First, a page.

Effect of a simulation-based workshop on multidisplinary teamwork of newborn emergencies: an intervention study
Rovamo, L., Nurmi, E., Mattila, M.-M., Suominen, P., & Silvennoinen, M. (2015). Effect of a simulation-based workshop on multidisplinary teamwork of newborn emergencies: an intervention study. BMC Research Notes, 8, 671. doi:10.1186/s13104-015-1654-2
Published inBMC Research Notes
© 2015 Rovamo et al. This is an open access article distributed under the terms of the Creative Commons Attribution 4.0 International License.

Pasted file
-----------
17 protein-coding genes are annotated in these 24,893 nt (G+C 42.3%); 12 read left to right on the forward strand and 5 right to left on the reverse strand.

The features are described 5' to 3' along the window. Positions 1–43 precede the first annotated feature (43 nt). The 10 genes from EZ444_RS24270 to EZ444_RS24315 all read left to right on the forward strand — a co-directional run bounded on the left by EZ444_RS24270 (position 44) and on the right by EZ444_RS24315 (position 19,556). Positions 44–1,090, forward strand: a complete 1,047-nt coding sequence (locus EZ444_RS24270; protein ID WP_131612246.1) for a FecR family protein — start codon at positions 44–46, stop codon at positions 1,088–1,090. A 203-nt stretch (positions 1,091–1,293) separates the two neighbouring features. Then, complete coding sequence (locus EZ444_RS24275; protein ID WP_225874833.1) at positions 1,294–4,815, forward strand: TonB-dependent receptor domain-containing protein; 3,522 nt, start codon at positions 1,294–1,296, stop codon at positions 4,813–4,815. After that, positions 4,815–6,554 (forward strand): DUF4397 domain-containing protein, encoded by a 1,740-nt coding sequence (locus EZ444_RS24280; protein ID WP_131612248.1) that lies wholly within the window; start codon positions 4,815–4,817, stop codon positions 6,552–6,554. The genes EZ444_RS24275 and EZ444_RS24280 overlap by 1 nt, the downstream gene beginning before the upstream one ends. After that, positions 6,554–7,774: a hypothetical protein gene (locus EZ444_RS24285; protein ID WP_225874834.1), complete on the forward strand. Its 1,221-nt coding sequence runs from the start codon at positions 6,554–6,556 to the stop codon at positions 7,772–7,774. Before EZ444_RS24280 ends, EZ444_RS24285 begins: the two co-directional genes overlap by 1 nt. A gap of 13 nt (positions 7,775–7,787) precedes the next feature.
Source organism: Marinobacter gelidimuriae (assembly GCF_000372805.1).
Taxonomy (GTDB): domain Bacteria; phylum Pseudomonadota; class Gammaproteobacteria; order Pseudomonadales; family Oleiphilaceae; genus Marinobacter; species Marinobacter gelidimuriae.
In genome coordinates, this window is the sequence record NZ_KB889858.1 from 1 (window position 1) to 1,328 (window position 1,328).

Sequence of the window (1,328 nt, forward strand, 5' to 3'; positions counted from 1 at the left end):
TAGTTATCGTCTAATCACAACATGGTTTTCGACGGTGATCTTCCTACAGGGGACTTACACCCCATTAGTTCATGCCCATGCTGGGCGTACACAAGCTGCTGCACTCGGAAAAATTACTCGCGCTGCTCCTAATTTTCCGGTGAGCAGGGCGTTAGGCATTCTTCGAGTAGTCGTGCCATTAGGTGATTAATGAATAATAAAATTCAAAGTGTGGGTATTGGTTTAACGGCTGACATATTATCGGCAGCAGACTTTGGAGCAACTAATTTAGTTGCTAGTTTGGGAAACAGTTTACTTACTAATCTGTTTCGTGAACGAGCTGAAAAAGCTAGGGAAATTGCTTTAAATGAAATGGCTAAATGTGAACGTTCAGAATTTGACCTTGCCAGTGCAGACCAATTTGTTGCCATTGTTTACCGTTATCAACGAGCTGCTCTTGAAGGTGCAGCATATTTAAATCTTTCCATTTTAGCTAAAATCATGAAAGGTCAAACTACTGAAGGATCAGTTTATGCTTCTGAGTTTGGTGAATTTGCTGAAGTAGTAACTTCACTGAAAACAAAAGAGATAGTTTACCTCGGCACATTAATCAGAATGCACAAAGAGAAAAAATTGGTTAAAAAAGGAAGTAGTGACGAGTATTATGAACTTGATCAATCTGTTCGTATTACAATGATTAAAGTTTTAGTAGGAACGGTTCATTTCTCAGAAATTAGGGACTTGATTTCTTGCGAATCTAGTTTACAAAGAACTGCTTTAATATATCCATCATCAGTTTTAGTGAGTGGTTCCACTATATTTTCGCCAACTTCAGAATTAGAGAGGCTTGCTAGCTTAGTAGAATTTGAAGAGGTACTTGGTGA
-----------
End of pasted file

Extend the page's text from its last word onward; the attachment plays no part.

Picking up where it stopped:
Background: Video analyses of real-life newborn resuscitations have shown that Neonatal Resuscitation Program (NRP) guidelines are followed in fewer than 50 % of cases. Multidisciplinary simulation is used as a first-rate tool for the improvement of teamwork among health professionals. In the study we evaluated the impact of the crisis resource management (CRM) and anesthesia non-technical skills instruction on teamwork during simulated newborn emergencies. Methods: Ninety-nine participants of two delivery units (17 pediatricians, 16 anesthesiologists, 14 obstetricians, 31 midwives, and 21 neonatal nurses) were divided to an intervention group (I-group, 9 teams) and a control group (C-group, 6 teams). The I-group attended a CRM and ANTS instruction before the first scenario. After each scenario the I-group performed either self- or peer-assessment depending on whether they had acted or observed in the scenario. All the teams participated in two and observed another two scenarios. All the scenarios were video-recorded and scored by three experts with Team Emergency Assessment Measure (TEAM). SPSS software and nlme package were used for the statistical analyses. Results: The total TEAM scores of the first scenario between the I- and C-group did not differ from each other. Neither there was an increase in the TEAM scoring between the first and second scenario between the groups. The CRM instruction did not improve the I-group’s teamwork performance. Unfortunately the teams were not compa‑ rable because the teams had been allowed to self-select their members in the study design. The total TEAM scores varied a lot between the teams. Mixed-model linear regression revealed that the background of the team leader had an impact on differences of the total teamwork scores (D = 6.50, p = 0.039). When an anesthesia consultant was the team leader the mean teamwork improved by 6.41 points in comparison to specialists of other disciplines (p = 0.043). Conclusion: The instruction of non-technical skills before simulation training did not enhance the acquisition of teamwork skills of the intervention groups over the corresponding set of skills of the control groups. The teams led by an anesthesiologist scored the best. Experience of team leaders improved teamwork over the CRM instruction. ...